JNA Oct 2018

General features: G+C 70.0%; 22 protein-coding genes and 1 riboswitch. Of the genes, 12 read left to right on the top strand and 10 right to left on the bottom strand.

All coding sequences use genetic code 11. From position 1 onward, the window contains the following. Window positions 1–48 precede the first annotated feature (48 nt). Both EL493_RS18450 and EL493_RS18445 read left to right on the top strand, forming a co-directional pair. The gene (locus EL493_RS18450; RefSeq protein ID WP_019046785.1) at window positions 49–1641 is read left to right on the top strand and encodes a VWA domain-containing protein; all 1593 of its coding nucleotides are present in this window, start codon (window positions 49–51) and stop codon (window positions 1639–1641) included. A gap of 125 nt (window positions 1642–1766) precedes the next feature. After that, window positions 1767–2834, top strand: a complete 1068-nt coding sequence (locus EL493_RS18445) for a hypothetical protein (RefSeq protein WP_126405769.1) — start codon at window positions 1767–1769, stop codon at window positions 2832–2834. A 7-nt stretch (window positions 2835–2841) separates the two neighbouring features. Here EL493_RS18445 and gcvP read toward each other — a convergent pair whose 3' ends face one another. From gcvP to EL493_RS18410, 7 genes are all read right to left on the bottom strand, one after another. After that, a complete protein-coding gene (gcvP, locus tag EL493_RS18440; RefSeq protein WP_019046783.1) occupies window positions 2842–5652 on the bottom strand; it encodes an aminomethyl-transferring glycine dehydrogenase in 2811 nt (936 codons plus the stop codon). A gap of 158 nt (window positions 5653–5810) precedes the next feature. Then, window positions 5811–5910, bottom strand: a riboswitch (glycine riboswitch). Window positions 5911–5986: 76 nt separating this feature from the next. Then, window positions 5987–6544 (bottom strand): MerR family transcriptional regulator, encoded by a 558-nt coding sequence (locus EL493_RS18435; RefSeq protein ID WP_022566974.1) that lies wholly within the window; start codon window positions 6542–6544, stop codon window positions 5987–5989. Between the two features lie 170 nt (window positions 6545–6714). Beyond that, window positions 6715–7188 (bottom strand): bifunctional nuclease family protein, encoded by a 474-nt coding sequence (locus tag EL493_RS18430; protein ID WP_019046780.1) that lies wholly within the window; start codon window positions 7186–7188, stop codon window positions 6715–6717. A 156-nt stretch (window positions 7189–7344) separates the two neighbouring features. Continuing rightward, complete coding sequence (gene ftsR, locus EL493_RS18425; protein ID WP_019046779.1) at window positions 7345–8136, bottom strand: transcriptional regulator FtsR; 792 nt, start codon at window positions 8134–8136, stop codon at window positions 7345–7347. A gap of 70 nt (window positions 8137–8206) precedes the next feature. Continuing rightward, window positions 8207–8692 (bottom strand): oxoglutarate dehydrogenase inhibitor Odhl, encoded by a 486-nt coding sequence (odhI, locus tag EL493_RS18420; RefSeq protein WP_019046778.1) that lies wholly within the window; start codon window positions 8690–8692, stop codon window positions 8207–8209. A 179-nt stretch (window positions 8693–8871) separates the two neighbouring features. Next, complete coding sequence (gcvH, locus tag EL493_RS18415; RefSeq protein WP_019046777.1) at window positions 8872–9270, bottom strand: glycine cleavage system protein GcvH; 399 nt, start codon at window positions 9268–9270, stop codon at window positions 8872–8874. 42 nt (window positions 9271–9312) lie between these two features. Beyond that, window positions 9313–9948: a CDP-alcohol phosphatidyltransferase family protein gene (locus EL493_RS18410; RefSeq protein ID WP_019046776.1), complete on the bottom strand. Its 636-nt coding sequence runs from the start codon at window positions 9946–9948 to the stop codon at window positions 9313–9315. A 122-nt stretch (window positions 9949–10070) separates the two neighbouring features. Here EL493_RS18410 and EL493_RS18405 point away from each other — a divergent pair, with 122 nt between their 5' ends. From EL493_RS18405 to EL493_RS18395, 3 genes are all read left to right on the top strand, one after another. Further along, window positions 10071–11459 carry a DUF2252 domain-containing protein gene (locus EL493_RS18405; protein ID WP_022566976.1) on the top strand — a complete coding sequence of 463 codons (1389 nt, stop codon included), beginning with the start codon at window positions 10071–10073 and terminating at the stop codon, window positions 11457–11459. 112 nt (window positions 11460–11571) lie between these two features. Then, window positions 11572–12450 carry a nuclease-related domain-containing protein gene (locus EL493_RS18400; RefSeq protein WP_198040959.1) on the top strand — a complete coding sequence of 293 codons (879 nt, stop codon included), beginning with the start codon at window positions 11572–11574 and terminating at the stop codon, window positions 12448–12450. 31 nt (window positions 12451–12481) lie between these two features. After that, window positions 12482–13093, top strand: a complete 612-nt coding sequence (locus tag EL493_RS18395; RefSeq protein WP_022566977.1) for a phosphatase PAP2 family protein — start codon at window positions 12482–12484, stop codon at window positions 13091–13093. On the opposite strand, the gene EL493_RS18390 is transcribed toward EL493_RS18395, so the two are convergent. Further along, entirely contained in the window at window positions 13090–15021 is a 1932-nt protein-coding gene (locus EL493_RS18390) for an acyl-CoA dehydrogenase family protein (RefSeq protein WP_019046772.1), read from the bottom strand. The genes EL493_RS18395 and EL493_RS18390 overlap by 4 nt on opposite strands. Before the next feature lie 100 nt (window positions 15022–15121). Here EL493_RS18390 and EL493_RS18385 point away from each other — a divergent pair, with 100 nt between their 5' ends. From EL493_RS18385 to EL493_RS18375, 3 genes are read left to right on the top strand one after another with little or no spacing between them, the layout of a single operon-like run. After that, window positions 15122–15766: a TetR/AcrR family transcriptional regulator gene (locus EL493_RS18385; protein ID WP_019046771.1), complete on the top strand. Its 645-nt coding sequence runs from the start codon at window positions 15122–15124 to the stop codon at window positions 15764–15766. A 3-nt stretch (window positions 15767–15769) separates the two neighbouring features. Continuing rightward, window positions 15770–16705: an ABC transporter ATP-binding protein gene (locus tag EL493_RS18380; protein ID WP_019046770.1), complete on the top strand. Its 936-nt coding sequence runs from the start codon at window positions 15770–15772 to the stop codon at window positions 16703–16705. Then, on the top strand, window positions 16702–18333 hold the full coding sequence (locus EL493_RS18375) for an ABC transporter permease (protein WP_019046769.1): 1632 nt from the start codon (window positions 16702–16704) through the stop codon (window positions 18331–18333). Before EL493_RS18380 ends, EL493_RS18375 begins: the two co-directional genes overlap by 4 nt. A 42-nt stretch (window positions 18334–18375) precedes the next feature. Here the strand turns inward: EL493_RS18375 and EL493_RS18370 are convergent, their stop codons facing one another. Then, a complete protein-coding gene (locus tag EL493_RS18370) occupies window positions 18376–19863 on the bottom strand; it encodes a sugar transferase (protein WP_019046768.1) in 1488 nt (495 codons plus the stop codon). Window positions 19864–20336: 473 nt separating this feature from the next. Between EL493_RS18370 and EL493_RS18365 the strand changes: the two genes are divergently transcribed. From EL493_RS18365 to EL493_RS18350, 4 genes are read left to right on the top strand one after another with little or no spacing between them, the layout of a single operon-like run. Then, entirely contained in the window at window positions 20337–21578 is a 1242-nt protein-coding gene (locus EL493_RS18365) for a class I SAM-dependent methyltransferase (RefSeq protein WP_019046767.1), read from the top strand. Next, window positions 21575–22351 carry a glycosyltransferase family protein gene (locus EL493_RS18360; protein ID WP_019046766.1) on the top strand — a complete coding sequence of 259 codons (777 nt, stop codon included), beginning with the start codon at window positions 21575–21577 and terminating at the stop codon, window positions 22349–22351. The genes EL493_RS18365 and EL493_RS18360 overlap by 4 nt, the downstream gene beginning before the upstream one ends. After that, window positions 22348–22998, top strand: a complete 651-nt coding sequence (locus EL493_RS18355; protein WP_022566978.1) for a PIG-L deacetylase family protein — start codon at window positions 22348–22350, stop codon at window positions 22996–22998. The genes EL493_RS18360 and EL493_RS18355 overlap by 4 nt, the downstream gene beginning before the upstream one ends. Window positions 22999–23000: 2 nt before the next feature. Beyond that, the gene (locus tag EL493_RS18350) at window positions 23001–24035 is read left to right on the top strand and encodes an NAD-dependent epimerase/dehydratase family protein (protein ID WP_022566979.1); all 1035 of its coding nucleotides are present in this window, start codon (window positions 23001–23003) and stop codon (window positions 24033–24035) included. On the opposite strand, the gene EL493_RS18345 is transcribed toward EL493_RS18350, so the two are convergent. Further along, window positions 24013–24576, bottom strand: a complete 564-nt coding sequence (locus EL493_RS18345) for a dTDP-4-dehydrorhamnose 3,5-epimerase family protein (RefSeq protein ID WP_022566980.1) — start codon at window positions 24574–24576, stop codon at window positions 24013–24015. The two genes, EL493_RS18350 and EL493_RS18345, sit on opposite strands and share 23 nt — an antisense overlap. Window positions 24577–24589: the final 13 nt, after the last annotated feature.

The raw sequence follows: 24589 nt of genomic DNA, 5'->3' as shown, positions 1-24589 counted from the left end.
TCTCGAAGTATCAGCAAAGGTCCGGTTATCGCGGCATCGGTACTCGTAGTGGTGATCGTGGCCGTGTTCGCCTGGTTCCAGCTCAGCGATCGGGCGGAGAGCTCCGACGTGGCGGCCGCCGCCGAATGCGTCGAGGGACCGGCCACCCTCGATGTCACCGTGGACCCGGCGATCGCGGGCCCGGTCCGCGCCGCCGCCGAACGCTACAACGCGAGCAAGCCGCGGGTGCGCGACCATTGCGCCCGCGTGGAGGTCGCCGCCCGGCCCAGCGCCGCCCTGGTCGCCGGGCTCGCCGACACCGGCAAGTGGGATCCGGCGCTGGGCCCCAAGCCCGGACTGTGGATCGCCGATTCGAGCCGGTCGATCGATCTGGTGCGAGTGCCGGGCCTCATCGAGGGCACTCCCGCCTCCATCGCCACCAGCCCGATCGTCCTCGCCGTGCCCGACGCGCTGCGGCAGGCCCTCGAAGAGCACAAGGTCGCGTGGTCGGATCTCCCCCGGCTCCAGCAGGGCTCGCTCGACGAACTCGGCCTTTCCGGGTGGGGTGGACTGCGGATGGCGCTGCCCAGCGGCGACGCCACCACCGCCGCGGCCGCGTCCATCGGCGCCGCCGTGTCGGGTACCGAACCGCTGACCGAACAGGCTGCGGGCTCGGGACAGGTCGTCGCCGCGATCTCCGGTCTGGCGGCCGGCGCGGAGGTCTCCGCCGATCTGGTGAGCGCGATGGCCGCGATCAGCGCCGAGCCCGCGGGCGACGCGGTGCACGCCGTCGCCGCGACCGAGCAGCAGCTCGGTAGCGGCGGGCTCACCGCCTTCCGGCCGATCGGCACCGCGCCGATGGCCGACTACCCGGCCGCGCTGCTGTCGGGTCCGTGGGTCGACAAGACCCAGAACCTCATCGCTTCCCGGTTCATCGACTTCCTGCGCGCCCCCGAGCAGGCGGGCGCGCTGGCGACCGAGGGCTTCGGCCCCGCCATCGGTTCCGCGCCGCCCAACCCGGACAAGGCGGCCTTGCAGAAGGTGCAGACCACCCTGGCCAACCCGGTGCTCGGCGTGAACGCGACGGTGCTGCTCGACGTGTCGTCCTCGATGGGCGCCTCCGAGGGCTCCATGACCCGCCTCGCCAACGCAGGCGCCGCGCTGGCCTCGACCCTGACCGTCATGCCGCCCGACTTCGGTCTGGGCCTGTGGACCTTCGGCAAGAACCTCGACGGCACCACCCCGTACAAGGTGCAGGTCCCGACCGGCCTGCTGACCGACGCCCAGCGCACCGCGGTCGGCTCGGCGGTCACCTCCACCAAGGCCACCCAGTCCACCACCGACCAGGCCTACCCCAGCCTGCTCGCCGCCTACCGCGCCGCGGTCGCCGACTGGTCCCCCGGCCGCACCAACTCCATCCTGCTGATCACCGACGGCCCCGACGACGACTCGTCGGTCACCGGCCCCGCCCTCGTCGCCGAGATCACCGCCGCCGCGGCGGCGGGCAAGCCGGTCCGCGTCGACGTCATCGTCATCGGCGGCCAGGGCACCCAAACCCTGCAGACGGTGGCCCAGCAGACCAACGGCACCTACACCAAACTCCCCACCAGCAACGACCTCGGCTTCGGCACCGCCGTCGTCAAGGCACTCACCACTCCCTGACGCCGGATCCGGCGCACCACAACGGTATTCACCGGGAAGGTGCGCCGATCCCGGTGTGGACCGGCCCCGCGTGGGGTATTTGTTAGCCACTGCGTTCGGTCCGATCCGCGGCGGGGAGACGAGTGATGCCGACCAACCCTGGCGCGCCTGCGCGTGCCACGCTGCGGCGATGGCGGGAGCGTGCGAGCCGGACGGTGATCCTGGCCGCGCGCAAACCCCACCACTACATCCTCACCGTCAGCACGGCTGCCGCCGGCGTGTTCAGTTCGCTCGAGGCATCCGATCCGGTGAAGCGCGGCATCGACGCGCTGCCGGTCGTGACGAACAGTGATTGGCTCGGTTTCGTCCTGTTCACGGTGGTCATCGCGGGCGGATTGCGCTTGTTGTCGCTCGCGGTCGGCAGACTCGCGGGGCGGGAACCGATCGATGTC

INSIGHT JNA | 24 | OCT 2018 W ith a plethora of information right at their fingertips, today’s consumers rarely make uninformed buying decisions. From purchasing food, clothes or luxury items, buyers’ universal requirements boil down to transparency and responsible sourcing. With this in mind, clients are more perceptive to products that were manufactured and processed in accordance with best practice principles, ultimately benefitting workers and communities. In the coloured gemstone and jewellery industry, a high level of transparency is yet to be fully achieved despite strong support from major brands. Traceability challenges Clement Sabbagh, president of the International Colored Gemstone Association (ICA), said modern consumers’ penchant for Rough Zambian emerald (Photo courtesy of Gemfields) Small-scale emerald mine in southern Ethiopia (Photo courtesy of Gübelin) The future of the trade TRACEABLE GEMS: Transparency has become a byword in the gemstone sector, with industry groups and other stakeholders staunchly supporting gem education and investments in traceability programmes. At the centre of this progressive movement is technology – a crucial agent of change amid a highly fragmented and complex world of gems. By Bernardette Sto. Domingo